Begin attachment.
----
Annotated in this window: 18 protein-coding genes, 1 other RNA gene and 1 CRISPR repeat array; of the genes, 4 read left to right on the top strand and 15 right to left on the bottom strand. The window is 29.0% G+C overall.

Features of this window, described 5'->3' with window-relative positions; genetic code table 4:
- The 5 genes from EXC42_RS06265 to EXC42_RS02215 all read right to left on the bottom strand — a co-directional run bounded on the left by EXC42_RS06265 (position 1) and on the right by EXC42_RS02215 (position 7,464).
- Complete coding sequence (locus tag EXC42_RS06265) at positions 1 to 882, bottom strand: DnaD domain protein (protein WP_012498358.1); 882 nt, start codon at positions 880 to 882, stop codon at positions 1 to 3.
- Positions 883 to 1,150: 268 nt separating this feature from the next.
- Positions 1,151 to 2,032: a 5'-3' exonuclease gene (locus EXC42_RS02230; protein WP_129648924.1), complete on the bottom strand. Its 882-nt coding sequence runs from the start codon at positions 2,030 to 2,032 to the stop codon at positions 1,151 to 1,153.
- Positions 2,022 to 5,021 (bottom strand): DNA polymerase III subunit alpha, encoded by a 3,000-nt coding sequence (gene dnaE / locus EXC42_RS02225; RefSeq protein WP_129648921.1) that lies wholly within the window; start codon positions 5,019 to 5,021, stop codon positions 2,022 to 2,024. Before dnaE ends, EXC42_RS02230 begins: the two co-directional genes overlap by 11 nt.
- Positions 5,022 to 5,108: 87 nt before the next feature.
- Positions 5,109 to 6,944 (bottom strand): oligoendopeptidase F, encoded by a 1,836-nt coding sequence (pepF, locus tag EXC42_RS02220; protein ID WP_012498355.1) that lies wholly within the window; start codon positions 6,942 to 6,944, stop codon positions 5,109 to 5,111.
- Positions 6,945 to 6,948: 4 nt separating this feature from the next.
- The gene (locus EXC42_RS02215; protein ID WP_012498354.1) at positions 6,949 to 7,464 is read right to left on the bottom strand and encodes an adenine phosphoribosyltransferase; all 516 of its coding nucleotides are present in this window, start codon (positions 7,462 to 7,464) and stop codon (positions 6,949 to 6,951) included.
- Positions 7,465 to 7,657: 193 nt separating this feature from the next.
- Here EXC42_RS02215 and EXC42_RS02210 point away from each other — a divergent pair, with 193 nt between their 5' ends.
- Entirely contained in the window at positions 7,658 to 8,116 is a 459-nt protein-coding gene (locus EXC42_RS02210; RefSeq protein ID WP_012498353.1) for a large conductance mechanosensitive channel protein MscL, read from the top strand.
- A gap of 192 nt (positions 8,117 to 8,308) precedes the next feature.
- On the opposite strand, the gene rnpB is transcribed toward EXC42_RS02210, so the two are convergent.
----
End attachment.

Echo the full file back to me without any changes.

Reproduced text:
Annotated in this window: 18 protein-coding genes, 1 other RNA gene and 1 CRISPR repeat array; of the genes, 4 read left to right on the top strand and 15 right to left on the bottom strand. The window is 29.0% G+C overall.

Features of this window, described 5'->3' with window-relative positions; genetic code table 4:
- The 5 genes from EXC42_RS06265 to EXC42_RS02215 all read right to left on the bottom strand — a co-directional run bounded on the left by EXC42_RS06265 (position 1) and on the right by EXC42_RS02215 (position 7,464).
- Complete coding sequence (locus tag EXC42_RS06265) at positions 1 to 882, bottom strand: DnaD domain protein (protein WP_012498358.1); 882 nt, start codon at positions 880 to 882, stop codon at positions 1 to 3.
- Positions 883 to 1,150: 268 nt separating this feature from the next.
- Positions 1,151 to 2,032: a 5'-3' exonuclease gene (locus EXC42_RS02230; protein WP_129648924.1), complete on the bottom strand. Its 882-nt coding sequence runs from the start codon at positions 2,030 to 2,032 to the stop codon at positions 1,151 to 1,153.
- Positions 2,022 to 5,021 (bottom strand): DNA polymerase III subunit alpha, encoded by a 3,000-nt coding sequence (gene dnaE / locus EXC42_RS02225; RefSeq protein WP_129648921.1) that lies wholly within the window; start codon positions 5,019 to 5,021, stop codon positions 2,022 to 2,024. Before dnaE ends, EXC42_RS02230 begins: the two co-directional genes overlap by 11 nt.
- Positions 5,022 to 5,108: 87 nt before the next feature.
- Positions 5,109 to 6,944 (bottom strand): oligoendopeptidase F, encoded by a 1,836-nt coding sequence (pepF, locus tag EXC42_RS02220; protein ID WP_012498355.1) that lies wholly within the window; start codon positions 6,942 to 6,944, stop codon positions 5,109 to 5,111.
- Positions 6,945 to 6,948: 4 nt separating this feature from the next.
- The gene (locus EXC42_RS02215; protein ID WP_012498354.1) at positions 6,949 to 7,464 is read right to left on the bottom strand and encodes an adenine phosphoribosyltransferase; all 516 of its coding nucleotides are present in this window, start codon (positions 7,462 to 7,464) and stop codon (positions 6,949 to 6,951) included.
- Positions 7,465 to 7,657: 193 nt separating this feature from the next.
- Here EXC42_RS02215 and EXC42_RS02210 point away from each other — a divergent pair, with 193 nt between their 5' ends.
- Entirely contained in the window at positions 7,658 to 8,116 is a 459-nt protein-coding gene (locus EXC42_RS02210; RefSeq protein ID WP_012498353.1) for a large conductance mechanosensitive channel protein MscL, read from the top strand.
- A gap of 192 nt (positions 8,117 to 8,308) precedes the next feature.
- On the opposite strand, the gene rnpB is transcribed toward EXC42_RS02210, so the two are convergent.